As the voyagers drew near the shore, Father Marquette stood up in his canoe, though exposed to imminent danger of being pierced by their arrows, and earnestly waved the calumet of peace, at the same time, as he writes, imploring the aid of "our patroness and guide, the Blessed Virgin Immaculate. And indeed," he continues, "we needed her aid, for we heard, from afar, the Indians exciting one another to the combat by continual yells."

In the terror and tumult of the moment the calumet had not been seen. But as soon as some of the chiefs caught sight of it, they rushed into the water, threw their bows and arrows into the canoes, which they seized and brought to the shore. Father Marquette and M. Joliet were so familiar with the customs of the Indians that they understood this to be a friendly movement, and they no longer felt any great anxiety; though they were aware that, through some sudden outbreak of the savage sense of revenge, they might lose their lives. The good father addressed them in six Indian languages, none of which they understood. At last an old man came forward, who spoke a little Illinois.

Very friendly relations were soon established. They made the Indians several valuable presents, and informed them of their desire to find the way to the ocean. "They perfectly understood our meaning," writes Father Marquette, "but I know not whether they understood what I told them of God, and the things which concerned their salvation. It is a seed cast in the earth, which will bear its fruit in season."

The Indians, in return, presented them with corn pounded into meal, and some fishes. They said that, at some distance farther down the river, there was a large village called Akamsea; that there they could learn all they wished to know respecting the course and the out-flow of the Father of Waters. The voyagers slept in the wigwams of the Indians during the night, though the father confesses that it was not without some uneasiness. The Akamsea, to which the Indians referred, was what we now call Arkansas.

It is supposed that this village was near the Indian village of Guachoya, where the unhappy De Soto, whose romantic history we have given in a previous volume of this series, breathed his last, one hundred and fifty years before. In the narrative which has descended to us of that ill-fated and cruel expedition the historian writes:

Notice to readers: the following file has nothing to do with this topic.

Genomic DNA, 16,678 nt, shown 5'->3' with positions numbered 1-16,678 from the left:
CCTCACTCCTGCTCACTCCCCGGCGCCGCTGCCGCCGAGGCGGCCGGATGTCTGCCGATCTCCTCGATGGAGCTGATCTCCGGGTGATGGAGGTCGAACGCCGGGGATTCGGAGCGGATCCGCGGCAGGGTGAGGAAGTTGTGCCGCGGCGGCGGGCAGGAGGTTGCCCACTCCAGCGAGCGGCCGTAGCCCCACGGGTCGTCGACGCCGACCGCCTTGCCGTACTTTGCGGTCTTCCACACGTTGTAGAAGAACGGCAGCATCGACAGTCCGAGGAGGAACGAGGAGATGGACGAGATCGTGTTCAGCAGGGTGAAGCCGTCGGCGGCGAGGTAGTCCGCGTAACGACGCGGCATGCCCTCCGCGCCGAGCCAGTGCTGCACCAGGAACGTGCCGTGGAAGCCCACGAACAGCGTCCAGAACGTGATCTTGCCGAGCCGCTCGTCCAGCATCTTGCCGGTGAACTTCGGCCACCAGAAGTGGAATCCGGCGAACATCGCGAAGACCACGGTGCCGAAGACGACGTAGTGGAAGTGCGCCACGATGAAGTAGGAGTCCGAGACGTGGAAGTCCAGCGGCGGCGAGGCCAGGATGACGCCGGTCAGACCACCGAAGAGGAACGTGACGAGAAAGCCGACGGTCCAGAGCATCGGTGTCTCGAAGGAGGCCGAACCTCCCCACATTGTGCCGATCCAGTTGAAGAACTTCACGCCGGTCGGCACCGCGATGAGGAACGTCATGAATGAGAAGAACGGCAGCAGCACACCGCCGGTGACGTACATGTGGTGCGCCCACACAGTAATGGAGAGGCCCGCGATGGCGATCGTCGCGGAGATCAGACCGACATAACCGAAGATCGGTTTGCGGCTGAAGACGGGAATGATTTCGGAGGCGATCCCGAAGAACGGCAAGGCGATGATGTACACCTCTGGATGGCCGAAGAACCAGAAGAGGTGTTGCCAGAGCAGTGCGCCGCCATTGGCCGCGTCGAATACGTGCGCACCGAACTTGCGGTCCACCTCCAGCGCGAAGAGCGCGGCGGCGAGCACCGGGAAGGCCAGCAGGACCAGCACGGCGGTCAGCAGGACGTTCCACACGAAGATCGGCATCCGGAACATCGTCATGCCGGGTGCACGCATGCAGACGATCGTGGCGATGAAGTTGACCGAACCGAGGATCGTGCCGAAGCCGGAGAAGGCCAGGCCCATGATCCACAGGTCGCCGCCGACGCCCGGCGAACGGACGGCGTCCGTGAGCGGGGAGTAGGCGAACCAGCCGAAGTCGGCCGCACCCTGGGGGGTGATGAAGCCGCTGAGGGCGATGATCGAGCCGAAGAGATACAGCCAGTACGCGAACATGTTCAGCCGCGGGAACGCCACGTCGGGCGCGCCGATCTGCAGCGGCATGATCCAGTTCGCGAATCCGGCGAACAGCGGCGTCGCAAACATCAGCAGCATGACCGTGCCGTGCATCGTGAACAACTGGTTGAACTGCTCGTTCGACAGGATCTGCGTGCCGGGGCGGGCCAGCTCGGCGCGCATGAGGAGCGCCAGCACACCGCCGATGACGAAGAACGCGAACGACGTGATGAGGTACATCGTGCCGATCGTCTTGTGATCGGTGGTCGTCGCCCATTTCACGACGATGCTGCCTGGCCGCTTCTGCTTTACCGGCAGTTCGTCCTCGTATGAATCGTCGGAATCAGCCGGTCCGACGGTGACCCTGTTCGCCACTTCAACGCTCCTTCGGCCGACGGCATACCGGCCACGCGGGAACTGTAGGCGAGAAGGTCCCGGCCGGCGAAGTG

"The same day, July 2, 1543, that we left Aminoya, we passed by Guachoya, where the Indians tarried for us in their canoes."

It was at Aminoya that De Moscoso, who succeeded De Soto, built his little fleet of seven strong barges, with which the Spaniards descended, in a voyage of sixteen days, to the mouth of the river. The Spaniards were as ignorant of the sources of the mighty river upon which they were sailing, as were the French of the termination of the majestic flood, which they had discovered nearly two thousand miles, far away amidst the lakes and prairies of the north.

The next morning, at an early hour, the Frenchmen resumed their voyage. A party of ten Indians accompanied them, leading the way in one of their large boats. The old man, who understood a little of the Illinois language, also went with them as an interpreter. When they had descended the river nearly thirty miles, and were within about a mile and a half of the Arkansas village, they saw two boats, crowded with warriors, push out from the shore, and advancing to meet them. The keen eyes of the savages had probably discerned the Indian boat which led the frail canoes of the Frenchmen. They knew that persons thus approaching could come with no hostile attempt.

The chief of this party, distinguished by his gorgeous dress, stood up in his boat, and, waving the plumed calumet, sung, in a very plaintive but agreeable tone, some Indian ode of welcome. He came with smiles and friendly signs alongside of the two birch canoes which kept close together. First, having taken a few whiffs from the pipe, he presented it to them to smoke. Then, having given them some bread, made of Indian meal, he made signs for them to follow him to the shore.